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Predicting Michigan’s 2022 WR depth chart

A veritable arsenal awaits whoever slings the rock this year.

Michigan v Penn State Photo by Scott Taetsch/Getty Images

With talent, speed and depth unmatched in the Jim Harbaugh era, the Michigan Wolverines wideouts are poised to vault the Wolverines into another campaign of explosivity on the offensive side of the ball. Seemingly, the only challenge facing the offensive staff is finding the right personnel combinations to utilize the abilities of each player in what could arguably be its deepest position group anywhere on the field.

The term “depth chart” is perhaps too restricting when applied to this bunch. Some receivers are certainly better than others on the roster, but I think the coaching staff is looking at who’s better situationally/better for a particular play, as opposed to who’s better overall. Instead, I decided on a bit less formal means of categorizing the pass catchers to capture the role each will be asked to fulfill.

Deep-ball Magnets

Option 1: Andrel Anthony

Of all the flashy performances at this position last year, none was as impressive as A2’s eruption onto the scene against the Spartans. And although the good guys lost the contest in East Lansing, the Wolverines witnessed the potential that this 6-foot-2 sophomore brings to the table. This could be the year that he lives up to the hype and becomes Michigan’s top deep-ball threat.

Option 2: Cornelius Johnson

Michigan’s leader in receiving yards last year seeks to make his senior year a special one. With plenty of size and athleticism, all that’s holding him back from the No. 1 spot in this category is his ability to separate himself from defenders. With that said, Johnson should have no problem imposing his will against undersized defensive backs over the top.

YAC Machines

Option 1: Ronnie Bell

Fan favorite No. 8 is primed for an impressive rebound campaign. Bell has already proven his reliability as an underneath target, and his knack for picking up massive yards after the catch. Provided he can stay healthy, he should be the primary target for Michigan’s signal callers.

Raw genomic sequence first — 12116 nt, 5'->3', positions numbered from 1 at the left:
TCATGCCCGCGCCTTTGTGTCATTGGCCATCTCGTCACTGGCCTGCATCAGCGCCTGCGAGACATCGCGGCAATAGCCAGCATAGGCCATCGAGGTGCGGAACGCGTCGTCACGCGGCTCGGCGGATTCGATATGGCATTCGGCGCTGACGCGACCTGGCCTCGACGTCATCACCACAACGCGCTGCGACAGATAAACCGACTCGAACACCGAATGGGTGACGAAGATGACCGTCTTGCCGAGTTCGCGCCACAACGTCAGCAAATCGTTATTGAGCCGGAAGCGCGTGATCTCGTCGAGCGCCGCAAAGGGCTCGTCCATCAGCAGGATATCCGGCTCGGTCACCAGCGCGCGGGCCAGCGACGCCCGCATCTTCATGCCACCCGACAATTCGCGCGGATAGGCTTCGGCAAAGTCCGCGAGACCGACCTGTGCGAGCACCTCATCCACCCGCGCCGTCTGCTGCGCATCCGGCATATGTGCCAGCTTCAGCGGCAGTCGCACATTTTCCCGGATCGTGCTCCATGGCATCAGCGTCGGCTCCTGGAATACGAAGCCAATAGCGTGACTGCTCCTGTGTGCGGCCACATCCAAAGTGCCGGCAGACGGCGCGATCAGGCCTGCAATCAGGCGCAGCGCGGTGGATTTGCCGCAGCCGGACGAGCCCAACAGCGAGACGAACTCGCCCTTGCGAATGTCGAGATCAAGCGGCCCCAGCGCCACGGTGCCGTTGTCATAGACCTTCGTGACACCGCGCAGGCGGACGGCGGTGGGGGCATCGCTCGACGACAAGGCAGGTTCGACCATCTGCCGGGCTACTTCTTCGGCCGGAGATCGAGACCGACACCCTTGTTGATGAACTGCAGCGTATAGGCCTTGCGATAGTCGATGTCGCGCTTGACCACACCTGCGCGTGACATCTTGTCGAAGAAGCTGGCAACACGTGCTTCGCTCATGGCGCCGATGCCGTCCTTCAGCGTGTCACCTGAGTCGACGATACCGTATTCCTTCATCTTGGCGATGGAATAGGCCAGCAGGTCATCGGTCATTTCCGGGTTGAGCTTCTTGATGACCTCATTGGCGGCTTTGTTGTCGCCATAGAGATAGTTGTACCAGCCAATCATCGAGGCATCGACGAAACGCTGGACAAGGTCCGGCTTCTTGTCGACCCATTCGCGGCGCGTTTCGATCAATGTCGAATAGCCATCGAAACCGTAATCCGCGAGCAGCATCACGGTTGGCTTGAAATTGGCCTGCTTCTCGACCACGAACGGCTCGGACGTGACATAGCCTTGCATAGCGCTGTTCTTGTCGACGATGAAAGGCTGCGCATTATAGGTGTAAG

Option 2: Roman Wilson

Perhaps the most underrated receiver in the platoon, Wilson best showcased his abilities as a surehanded speedster in Michigan’s win at Happy Valley last November. Concentration and agility are his greatest strengths. Look for him to make his most impactful contributions against man coverage in the red zone.


1A: A.J. Henning

Equally adept on end arounds as he is downfield, Henning gives Harbaugh and company plenty of options for trickery. Comparisons to Deebo Samuel might be lofty but with proper play-calling, they might not seem too far-fetched.

1B: Mike Sainristil

Michigan’s next two-way hero might only be 5-foot-10, but his playmaking abilities vastly outstrip his frame.

The only reason I list him below Henning is because he will already have his time occupied aiding the young secondary. This move will undoubtedly pay dividends for that group but will come with the downside of limiting his offensive snaps.

Young Guns

Darrius Clemons, Amorion Walker, Tyler Morris, Cristian Dixon

The future is bright at the wide receiver position. Keep an eye out for each of these guys to be mixed in as the season progresses, and don’t be surprised if one or two break out a la Andrel Anthony. My money is on Darius Clemons, one of the early enrollees who had an impressive touchdown grab during the spring game.